Even if he loses, Trump will call it a win. It’s what he always does.
Donald Trump’s Art of the FailBy Michael Kruse
In a boardroom on the 26th floor of Trump Tower, in a meeting in the late 1980s in the offices of the Trump Organization, one of Donald Trump’s deputies had had it. Blanche Sprague earlier in the day had learned of the death of a friend in a car wreck, and Trump was berating one of the people seated at the conference table, and so Sprague angrily stood up. “It just became too much,” she said the other day on the phone from New York, “and I said, ‘I can’t take it anymore,’ and I just walked out.”
She regretted it immediately, thinking surely Trump would fire her. Then her phone rang. It was him. She told him she wanted to write letters of apology to the 20 or so people at the meeting.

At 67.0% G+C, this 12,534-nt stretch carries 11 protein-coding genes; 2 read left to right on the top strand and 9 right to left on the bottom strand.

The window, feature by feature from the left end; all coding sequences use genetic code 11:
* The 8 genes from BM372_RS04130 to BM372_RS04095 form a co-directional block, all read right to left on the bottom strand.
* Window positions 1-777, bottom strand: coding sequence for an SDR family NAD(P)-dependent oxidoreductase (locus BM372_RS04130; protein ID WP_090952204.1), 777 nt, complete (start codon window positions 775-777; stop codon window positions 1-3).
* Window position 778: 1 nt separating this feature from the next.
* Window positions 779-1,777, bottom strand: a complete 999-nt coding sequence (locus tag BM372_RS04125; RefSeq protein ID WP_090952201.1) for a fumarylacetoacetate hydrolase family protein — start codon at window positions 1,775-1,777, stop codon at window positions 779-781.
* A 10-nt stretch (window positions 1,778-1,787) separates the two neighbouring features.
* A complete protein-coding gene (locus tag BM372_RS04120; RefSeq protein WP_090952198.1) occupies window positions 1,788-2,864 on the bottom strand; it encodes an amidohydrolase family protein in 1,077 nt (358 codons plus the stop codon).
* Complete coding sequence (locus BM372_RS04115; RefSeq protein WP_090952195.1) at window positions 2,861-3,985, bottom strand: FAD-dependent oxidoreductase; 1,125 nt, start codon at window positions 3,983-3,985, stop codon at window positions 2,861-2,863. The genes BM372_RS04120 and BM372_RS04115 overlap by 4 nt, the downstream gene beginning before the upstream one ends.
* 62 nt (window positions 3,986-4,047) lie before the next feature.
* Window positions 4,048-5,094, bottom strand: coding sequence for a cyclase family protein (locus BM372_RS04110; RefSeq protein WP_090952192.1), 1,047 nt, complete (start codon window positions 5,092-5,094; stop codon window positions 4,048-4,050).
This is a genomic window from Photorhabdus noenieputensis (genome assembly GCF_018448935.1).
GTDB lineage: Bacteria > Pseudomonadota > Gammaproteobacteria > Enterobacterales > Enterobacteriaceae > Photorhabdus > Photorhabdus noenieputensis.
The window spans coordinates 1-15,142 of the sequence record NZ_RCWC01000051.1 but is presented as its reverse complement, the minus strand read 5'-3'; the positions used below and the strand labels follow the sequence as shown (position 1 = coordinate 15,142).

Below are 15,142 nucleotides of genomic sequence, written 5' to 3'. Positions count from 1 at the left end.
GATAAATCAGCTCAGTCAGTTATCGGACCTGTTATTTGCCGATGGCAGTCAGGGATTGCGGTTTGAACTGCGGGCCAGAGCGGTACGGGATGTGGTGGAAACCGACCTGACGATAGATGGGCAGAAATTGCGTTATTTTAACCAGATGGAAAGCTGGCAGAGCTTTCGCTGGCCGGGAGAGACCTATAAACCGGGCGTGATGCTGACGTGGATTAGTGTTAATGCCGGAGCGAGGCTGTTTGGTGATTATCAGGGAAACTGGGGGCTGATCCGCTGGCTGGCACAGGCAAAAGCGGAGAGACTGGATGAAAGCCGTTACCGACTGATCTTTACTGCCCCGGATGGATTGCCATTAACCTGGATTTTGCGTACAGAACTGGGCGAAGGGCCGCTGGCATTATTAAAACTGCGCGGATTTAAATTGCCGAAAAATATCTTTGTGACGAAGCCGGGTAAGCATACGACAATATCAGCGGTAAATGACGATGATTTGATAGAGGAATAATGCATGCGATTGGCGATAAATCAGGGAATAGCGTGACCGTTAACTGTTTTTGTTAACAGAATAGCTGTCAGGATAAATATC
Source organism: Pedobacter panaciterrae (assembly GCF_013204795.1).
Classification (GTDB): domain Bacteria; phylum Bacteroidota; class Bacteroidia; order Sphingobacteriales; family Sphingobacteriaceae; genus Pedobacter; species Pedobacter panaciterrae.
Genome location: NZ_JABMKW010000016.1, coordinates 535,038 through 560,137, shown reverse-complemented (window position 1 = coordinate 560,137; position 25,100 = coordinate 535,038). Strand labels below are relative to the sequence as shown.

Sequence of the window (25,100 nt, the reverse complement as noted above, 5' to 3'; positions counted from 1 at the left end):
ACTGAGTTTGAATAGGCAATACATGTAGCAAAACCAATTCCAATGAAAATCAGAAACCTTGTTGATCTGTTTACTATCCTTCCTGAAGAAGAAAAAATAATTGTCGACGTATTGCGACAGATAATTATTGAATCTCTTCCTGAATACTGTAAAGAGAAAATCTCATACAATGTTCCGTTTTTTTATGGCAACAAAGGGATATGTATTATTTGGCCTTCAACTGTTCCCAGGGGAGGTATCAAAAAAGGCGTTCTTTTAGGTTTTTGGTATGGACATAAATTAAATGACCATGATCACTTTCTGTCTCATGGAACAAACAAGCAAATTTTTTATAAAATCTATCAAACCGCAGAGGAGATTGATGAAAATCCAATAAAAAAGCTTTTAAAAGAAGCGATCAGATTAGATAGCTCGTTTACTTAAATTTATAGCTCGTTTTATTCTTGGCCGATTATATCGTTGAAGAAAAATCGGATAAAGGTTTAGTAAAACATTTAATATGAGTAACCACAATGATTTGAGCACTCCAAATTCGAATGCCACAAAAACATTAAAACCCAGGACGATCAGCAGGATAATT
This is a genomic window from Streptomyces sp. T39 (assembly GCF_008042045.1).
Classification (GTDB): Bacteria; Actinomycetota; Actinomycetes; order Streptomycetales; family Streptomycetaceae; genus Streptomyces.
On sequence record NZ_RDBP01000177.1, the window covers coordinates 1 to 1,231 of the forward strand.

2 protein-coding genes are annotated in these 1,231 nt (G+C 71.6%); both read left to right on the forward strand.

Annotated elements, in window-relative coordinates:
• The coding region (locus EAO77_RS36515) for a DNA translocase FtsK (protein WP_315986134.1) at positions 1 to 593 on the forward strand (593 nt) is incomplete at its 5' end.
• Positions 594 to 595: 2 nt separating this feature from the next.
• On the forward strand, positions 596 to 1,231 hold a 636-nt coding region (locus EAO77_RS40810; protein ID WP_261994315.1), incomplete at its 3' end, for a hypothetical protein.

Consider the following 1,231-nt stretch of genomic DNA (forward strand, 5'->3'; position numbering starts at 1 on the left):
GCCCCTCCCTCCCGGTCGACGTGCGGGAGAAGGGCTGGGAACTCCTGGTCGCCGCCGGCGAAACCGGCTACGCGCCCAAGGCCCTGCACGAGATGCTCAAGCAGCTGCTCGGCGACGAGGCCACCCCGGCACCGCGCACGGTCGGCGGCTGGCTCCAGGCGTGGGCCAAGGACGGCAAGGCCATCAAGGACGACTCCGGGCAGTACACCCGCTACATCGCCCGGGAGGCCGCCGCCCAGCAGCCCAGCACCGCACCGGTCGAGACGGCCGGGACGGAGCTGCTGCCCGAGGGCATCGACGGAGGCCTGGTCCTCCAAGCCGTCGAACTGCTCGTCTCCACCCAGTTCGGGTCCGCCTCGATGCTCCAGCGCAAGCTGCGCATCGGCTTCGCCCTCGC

Don’t, Trump said.
“He said, ‘No, that would hurt you, possibly change you—I don’t want you to do it,’” Sprague said. “He didn’t want to put me in a position of having to be weakened by my mistake.”
Over these last 40 lime-lighted years, Trump has won a lot, but he has lost a lot, too—four corporate bankruptcies, two failed marriages and a vast array of money-squandering business ventures. He lost his signature Trump Shuttle airline to his lenders. His self-branded casinos in Atlantic City struggled consistently to turn profits. In each case, though, he has heeded a form of the advice he gave that day to Sprague: Never acknowledge failure. Never admit defeat.